If you're a parent, you have likely learned that kids go through a lot of phases. But if your son or daughter is gender-nonconforming, gender-variant, or transgender, it can be hard for those outside of the situation to realize that choosing not to identify as a specific gender isn't something that they "grow out of" like a hatred of eating their vegetables. For them, the line between the roles they were born with and who they want to be are blurred. And to say it complicates things while they're growing up would be a understatement.

Thankfully, there are companies out there that choose to reach out to those kids at every age, giving them support from their adolescence to their teenage years and beyond. Even if the products seem everyday or basic to us, their simplicity can make life just a bit easier for our kids.

Ages 0-8: Tootsa MacGinty Founded by clothing designer Kate Pietrasik in 2011, Tootsa MacGinty was one of the first companies to bring unisex children's clothing to the market. After living in France for 10 years, Pietrasik was shocked by the way that children's clothing were portrayed as so starkly gender segregated in the U.K.—something that didn't occur as predominately in France. Today, for every outfit modeled in the company's look book, each is worn by a young girl and young boy. Pink isn't reserved for the girls, and blue isn't only for the boys. Every child, especially those gender-nonconforming, can look at the catalogue and know it's perfectly OK to wear any outfit they see.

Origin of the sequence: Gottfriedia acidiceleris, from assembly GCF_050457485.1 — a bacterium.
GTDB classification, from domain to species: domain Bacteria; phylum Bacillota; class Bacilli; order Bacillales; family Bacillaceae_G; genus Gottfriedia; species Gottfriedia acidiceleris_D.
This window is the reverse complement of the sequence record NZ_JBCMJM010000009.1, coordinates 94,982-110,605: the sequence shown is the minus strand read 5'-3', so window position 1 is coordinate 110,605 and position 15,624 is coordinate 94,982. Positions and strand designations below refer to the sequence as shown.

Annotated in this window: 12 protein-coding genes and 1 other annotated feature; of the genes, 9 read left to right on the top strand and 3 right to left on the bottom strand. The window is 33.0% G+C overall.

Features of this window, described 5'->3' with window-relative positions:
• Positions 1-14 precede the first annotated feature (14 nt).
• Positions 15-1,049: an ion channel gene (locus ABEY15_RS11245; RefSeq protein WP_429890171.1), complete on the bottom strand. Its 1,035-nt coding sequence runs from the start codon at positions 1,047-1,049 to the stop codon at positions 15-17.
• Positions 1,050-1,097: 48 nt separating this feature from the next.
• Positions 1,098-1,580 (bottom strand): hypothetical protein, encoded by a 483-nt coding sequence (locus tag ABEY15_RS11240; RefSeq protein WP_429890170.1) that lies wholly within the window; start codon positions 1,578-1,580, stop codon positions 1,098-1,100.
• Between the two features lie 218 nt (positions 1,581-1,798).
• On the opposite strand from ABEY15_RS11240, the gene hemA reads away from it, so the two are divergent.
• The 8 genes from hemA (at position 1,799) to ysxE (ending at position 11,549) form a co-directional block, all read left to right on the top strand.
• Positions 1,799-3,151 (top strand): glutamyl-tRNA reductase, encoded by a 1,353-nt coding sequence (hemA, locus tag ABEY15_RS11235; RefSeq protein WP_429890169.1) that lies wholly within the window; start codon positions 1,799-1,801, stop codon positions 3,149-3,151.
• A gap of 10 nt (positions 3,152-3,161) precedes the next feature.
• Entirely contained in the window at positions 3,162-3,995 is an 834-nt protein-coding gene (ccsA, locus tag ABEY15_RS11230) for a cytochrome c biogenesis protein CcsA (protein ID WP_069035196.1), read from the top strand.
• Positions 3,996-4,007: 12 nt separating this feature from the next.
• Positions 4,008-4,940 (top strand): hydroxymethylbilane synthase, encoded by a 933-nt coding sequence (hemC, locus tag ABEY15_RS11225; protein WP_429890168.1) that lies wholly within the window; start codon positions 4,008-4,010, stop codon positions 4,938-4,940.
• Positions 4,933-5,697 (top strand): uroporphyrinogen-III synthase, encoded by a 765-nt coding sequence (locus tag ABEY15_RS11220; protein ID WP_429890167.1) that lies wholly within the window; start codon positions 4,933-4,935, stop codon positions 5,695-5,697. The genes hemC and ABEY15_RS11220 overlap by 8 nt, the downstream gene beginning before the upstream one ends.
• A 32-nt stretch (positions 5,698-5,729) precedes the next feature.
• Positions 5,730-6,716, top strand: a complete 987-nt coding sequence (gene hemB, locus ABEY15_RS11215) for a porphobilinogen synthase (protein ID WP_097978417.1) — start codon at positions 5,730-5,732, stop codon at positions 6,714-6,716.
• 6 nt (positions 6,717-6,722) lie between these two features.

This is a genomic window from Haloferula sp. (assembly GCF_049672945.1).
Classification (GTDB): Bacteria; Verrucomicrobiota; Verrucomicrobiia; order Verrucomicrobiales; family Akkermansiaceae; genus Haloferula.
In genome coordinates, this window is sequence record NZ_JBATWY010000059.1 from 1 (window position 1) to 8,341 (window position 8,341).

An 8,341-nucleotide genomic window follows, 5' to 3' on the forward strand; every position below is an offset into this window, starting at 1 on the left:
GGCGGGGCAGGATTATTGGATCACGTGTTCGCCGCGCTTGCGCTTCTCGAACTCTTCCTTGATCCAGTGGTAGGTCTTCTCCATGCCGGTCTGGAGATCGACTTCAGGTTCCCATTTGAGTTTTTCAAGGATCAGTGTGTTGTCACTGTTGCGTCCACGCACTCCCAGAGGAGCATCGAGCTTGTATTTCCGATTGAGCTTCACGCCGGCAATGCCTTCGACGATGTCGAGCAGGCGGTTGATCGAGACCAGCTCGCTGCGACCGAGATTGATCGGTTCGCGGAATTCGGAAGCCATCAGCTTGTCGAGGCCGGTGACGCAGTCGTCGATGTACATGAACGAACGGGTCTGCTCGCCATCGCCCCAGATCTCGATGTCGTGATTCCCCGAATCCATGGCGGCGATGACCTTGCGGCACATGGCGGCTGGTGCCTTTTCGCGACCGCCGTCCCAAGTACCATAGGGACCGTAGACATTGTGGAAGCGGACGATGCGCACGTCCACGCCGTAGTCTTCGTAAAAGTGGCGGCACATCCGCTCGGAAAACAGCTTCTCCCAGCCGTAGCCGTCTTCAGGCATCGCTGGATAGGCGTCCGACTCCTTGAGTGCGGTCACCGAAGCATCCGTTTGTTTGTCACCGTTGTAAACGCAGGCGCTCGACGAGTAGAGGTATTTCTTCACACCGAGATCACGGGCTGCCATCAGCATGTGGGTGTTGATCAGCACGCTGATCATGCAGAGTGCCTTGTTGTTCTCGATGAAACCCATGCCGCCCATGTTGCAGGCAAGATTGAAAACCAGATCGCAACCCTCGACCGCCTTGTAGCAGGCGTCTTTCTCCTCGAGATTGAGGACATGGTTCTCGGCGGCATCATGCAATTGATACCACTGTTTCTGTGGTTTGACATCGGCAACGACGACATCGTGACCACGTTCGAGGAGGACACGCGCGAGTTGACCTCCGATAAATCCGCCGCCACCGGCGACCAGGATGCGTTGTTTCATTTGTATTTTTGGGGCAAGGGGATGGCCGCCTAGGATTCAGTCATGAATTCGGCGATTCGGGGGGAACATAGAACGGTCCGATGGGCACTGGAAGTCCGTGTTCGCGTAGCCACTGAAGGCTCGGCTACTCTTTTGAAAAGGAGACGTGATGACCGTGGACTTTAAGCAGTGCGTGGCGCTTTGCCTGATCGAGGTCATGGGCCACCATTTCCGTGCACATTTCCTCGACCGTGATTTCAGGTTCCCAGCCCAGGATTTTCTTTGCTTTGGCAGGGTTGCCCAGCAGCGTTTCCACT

Ages 8-Preteen: Top Toys In 2012, Sweden's largest toy company, Top-Toy, banned all photos of girls holding dolls from its catalogue pages. According to the New York Daily News, Top-Toy director of sales Jan Nyberg told the TT News Agency that, "for several years, we have found that the gender debate has grown so strong in the Swedish market that we ... have had to adjust." The decision to move towards more gender neutral campaigns came after the company was reprimanded for gender discrimination three years prior. Their 2008 Christmas catalogue had images of only girls dressed as princesses and only boys dressed as superheroes. The incident certainly opened their eyes, and the company has set out to change their ways ever since. Boys are now showcased with Hello Kitty gear while girls wield toy guns. Even older ads have been photoshopped to change the toys and color of clothing, in order to stay on-point with the company's new gender-neutral message.

Preteen-Teen: Enter Pronoun Around this age, your gender-nonconforming, gender-variant, or transgender child may start to get into makeup. If they do, you'll have a hard time keeping them from painting their faces to the nines every morning before heading to school. But if you're going to support any brand, opt for Enter Pronoun cosmetics


Enter Pronoun was the first collection of unisex makeup to hit the market in 2012. Created by makeup artist Natalia Ramirez, the line is light enough for delicate skin and substantial enough to cover any budding facial hair. And this all occurs while giving your son or daughter a subtle look that's appropriate for everyday use. There are many companies out there that don't take a stand on gender. If you really want to help your son or daughter, though, show that you support them even with the products you buy. These companies are paving the way for more gender-neutral lines, and with your help, they can continue to do so.